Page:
In addition, we suggest that we ought to also take a similar approach to treatment development for individuals who are suicidal. In the past, interventions for patients who are suicidal were dominated by the notion that treating the primary psychiatric disorder (eg, major depression, bipolar disorder)would diminish suicidal thinking and prevent suicidal behavior. This approach has been supplemented by the development of suicide-specific treatments designed to complement disorder-specific treatment. These include adaptations of cognitive behavioral therapy in a variety of psychiatric disorders (19), dialectical behavior therapy for suicidal behavior in borderline personality disorder (20), and safety planning intervention for patients who are suicidal presenting for care (21). Certain medications have been found to have anti suicidal effects independent of their action on the primary psychiatric disorder. Examples are lithium in mood disorders (22), clozapine in psychosis (23), and ketamine for mood disorders (24). Among pharmacological antidepressant subtypes, in patients with depression, a selective serotonin reuptake inhibitor has proven more effective for suicidal ideation than a noradrenergic antidepressant (25). Given the success of broad-scale means access reduction, means access counseling, including safer gun storage to prevent firearms suicide, has been an important focus of suicide prevention interventions (26).

However, as Hoge (8) points out, engaging individuals who are suicidal to seek and remain in treatment is challenging.Many refuse care altogether. Others drop out after only a few sessions. And most of those who die by suicide did not receive behavioral health treatment in the months before their death (27). However, as we note, most had at least 1 primary care visit in the year prior to suicide, and many had a visit in the month prior to death (12). Therefore, we know that these individuals do not reject all medical care. It may be that wider availability of psychiatric treatment may solve part of the problem. However, their non engagement in care may be more specific to the psychiatric treatment.

In response to this problem, experts have adapted engagement strategies to individuals who are suicidal, which met with mixed success. But it may be that the treatments we have developed to date are not acceptable to the broad range of individuals who are suicidal. Treatment development suggests 3 possible avenues of investigation. First, it would be helpful to conduct in-depth qualitative interviews with individuals who are suicidal to better understand why these individuals reject psychiatric treatment and what, if anything,would be acceptable, eg, psychiatric care embedded in primary care or peers or religious leaders.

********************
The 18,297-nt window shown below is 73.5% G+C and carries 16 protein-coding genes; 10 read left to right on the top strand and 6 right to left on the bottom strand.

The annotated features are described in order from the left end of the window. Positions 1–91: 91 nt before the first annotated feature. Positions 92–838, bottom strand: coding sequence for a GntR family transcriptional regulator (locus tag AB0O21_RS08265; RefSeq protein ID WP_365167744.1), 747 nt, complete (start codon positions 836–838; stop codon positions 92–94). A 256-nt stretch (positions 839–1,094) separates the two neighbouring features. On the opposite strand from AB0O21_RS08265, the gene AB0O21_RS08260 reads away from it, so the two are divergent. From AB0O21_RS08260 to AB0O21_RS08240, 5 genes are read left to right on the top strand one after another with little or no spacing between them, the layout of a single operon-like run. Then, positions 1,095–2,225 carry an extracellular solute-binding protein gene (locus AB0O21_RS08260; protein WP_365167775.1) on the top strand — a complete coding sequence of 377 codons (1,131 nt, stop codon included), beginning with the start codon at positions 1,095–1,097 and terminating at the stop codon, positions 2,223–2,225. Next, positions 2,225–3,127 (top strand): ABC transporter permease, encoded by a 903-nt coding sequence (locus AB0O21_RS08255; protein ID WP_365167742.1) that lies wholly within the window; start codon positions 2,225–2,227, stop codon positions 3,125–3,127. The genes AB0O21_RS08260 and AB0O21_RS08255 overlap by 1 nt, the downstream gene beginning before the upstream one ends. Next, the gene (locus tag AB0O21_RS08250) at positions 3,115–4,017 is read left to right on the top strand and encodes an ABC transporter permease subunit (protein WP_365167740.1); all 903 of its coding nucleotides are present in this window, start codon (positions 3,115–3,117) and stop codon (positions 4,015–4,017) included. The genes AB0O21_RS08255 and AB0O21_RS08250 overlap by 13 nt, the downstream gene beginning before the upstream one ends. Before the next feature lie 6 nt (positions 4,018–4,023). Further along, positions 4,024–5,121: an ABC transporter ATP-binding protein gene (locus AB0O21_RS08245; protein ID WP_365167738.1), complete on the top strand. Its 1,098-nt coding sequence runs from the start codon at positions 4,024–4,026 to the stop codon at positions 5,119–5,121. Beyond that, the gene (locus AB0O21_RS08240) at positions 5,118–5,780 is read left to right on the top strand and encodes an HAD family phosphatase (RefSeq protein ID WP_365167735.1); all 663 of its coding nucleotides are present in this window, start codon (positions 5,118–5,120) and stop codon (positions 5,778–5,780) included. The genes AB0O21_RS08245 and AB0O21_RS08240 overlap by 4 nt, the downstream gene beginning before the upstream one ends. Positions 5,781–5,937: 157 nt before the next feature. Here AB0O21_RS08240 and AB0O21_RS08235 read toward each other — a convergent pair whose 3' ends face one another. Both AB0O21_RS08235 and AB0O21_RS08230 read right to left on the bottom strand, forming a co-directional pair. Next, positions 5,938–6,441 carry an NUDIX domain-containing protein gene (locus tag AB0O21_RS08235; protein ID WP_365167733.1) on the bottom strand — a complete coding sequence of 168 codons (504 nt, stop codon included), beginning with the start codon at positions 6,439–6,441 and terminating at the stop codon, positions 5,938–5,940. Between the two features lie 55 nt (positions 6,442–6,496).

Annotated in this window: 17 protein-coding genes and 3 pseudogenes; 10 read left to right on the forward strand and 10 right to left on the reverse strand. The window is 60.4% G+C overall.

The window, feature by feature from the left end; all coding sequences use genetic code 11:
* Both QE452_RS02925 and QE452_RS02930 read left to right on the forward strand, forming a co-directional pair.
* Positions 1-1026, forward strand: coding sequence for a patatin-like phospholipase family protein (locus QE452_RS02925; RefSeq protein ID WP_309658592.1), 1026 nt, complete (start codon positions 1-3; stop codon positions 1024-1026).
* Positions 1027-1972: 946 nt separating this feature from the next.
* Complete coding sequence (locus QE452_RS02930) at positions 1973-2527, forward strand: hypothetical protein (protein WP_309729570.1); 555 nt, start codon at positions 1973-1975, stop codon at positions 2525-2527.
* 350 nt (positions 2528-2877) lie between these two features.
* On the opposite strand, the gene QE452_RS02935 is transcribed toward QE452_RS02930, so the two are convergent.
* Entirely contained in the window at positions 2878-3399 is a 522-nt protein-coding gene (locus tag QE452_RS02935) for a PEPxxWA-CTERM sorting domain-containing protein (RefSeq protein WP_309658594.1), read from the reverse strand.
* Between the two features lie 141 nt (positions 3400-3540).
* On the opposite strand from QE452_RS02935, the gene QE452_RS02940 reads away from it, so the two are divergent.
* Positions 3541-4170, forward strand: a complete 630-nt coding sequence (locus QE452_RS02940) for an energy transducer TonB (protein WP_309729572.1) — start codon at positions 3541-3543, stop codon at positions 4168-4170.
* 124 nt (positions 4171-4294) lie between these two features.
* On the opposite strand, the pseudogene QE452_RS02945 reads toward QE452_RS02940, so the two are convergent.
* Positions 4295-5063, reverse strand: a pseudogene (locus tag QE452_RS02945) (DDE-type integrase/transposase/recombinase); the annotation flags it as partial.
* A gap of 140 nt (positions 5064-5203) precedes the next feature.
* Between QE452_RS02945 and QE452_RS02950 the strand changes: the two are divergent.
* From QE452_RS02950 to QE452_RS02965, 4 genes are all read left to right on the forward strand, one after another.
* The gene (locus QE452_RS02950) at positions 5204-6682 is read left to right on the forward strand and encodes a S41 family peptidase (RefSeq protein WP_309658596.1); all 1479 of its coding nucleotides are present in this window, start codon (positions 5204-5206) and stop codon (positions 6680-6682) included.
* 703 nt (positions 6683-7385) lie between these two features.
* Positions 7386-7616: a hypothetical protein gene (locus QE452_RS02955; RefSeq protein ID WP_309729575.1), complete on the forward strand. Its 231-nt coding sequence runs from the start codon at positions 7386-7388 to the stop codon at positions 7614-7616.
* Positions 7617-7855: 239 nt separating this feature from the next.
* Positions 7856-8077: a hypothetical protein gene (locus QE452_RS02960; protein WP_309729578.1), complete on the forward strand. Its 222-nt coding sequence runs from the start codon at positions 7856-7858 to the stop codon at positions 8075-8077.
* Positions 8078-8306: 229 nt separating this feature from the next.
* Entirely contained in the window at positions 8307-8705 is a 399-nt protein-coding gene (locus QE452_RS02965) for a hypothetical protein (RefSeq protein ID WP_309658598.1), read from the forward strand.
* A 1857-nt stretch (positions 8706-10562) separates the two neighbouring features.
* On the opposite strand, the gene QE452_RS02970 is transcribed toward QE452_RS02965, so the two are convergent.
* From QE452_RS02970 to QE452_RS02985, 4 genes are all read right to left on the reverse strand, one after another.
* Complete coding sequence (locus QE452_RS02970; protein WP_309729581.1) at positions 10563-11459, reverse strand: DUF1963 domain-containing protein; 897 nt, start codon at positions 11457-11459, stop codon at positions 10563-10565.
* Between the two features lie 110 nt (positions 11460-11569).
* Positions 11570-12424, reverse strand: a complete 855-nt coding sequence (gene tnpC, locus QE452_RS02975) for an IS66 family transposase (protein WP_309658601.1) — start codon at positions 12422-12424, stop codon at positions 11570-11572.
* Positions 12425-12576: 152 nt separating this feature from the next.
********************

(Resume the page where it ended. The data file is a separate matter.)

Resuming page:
A second approach to improving treatment acceptance is to turn to where demographically similar individuals seek support and care. We know that men are at much greater risk than women of dying by suicide (28, 29). We also know that women are much more likely to seek psychiatric care (30). Are there treatment approaches for psychiatric problems that men find acceptable? We can look to Alcoholics Anonymous (AA). Men outnumber women almost 2 to 1 in AA (31). This ratio maps onto the proportion of men to women with alcohol use disorder (32). What makes AA acceptable to men? There are a few noteworthy characteristics of AA: it is peer led, it is structured but nondirective, and attendance is optional. While AA outcomes are mixed,we suggest considering borrowing strategies for suicide interventions that are more acceptable to men who are at greater risk of suicide than women.

Finally, a third approach is to identify points of contact in the health care system when patients are in suicidal crises and strike while the iron is hot. Two potential sites of intervention are psychiatric in patient units and emergency departments (EDs). Psychiatric inpatient units are a relatively untapped resource for implementation of suicide-specific psychosocial interventions. More than 40% of psychiatric hospitalizations are the result of a suicide crisis (33). Yet to our knowledge, there is not a single psychotherapeutic intervention with established efficacy for inpatients who are suicidal. Many inpatient units have psychotherapy groups designed to help patients improve postdischarge coping but do not focus on suicide-related issues. With respect to EDs,we know from research with patients with alcohol use disorder that brief interventions in the ED can increase their motivation for treatment and decrease usage (34). Recently, brief ED interventions have been shown to be effective in reducing suicidal behavior (21, 35). However, the obstacles to large-scale implementation are substantial. In conclusion, within health care,we have several avenues available to improve suicide prevention efforts that can make reducing the suicide rate in the United States is an attainable goal.

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For help in Australia

Salvation Army Care Line     1300 36 36 22

Reach Out     http://au.reachout.com/tough-times

Headspace     Register and chat now at eheadspace, or call 1800 650 890  Headspace

Lifeline    13 11 14 https://www.lifeline.org.au/

Mensline Australia 1300 78 99 78 (24 hour phone counselling and referral)

Beyond Blue 1300 22 46 36

https://www.beyondblue.org.au/the-facts/suicide-prevention

Mates in Construction: 1300 642 111

QLife        1800 184 527    Phone & Chat  3.00 pm – 12.00 pm everyday

SANE Australia help helpline@sane.org

SANE Australia Helpline  Chat –  Talk to a mental health professional (weekdays, 10 am-10 pm Australian Eastern Standard Time) 1800 187 263

Kids Help Line 1800 55 1800 (24 hour phone counselling)

Suicide Call Back Service 1300 659 467 (Professional call back service referral line operates seven days a week)

Veterans Line 1800 011 046 (after hours professional telephone crisis counselling for veterans and their families